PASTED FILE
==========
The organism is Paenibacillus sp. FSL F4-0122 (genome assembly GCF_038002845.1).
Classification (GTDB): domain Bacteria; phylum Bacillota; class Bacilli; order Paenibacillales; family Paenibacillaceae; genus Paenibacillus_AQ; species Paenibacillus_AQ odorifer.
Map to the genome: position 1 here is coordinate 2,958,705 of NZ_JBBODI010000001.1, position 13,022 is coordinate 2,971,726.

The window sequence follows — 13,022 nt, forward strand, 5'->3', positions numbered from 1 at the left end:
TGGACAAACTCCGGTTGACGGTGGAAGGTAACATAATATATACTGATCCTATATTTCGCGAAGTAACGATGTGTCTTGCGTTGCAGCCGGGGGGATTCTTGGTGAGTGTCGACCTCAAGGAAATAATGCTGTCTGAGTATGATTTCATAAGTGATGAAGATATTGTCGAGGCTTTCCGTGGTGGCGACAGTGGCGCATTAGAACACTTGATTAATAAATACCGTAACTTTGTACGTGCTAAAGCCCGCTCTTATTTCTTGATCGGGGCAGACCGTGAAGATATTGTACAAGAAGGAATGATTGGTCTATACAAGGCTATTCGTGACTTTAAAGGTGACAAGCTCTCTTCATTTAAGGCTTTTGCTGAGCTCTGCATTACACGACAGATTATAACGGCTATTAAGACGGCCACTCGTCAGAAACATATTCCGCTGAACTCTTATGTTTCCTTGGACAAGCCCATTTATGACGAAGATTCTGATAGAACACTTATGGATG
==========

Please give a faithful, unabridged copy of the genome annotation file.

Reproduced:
The organism is Paenibacillus sp. FSL F4-0122 (genome assembly GCF_038002845.1).
Classification (GTDB): domain Bacteria; phylum Bacillota; class Bacilli; order Paenibacillales; family Paenibacillaceae; genus Paenibacillus_AQ; species Paenibacillus_AQ odorifer.
Map to the genome: position 1 here is coordinate 2,958,705 of NZ_JBBODI010000001.1, position 13,022 is coordinate 2,971,726.

The window sequence follows — 13,022 nt, forward strand, 5'->3', positions numbered from 1 at the left end:
TGGACAAACTCCGGTTGACGGTGGAAGGTAACATAATATATACTGATCCTATATTTCGCGAAGTAACGATGTGTCTTGCGTTGCAGCCGGGGGGATTCTTGGTGAGTGTCGACCTCAAGGAAATAATGCTGTCTGAGTATGATTTCATAAGTGATGAAGATATTGTCGAGGCTTTCCGTGGTGGCGACAGTGGCGCATTAGAACACTTGATTAATAAATACCGTAACTTTGTACGTGCTAAAGCCCGCTCTTATTTCTTGATCGGGGCAGACCGTGAAGATATTGTACAAGAAGGAATGATTGGTCTATACAAGGCTATTCGTGACTTTAAAGGTGACAAGCTCTCTTCATTTAAGGCTTTTGCTGAGCTCTGCATTACACGACAGATTATAACGGCTATTAAGACGGCCACTCGTCAGAAACATATTCCGCTGAACTCTTATGTTTCCTTGGACAAGCCCATTTATGACGAAGATTCTGATAGAACACTTATGGATG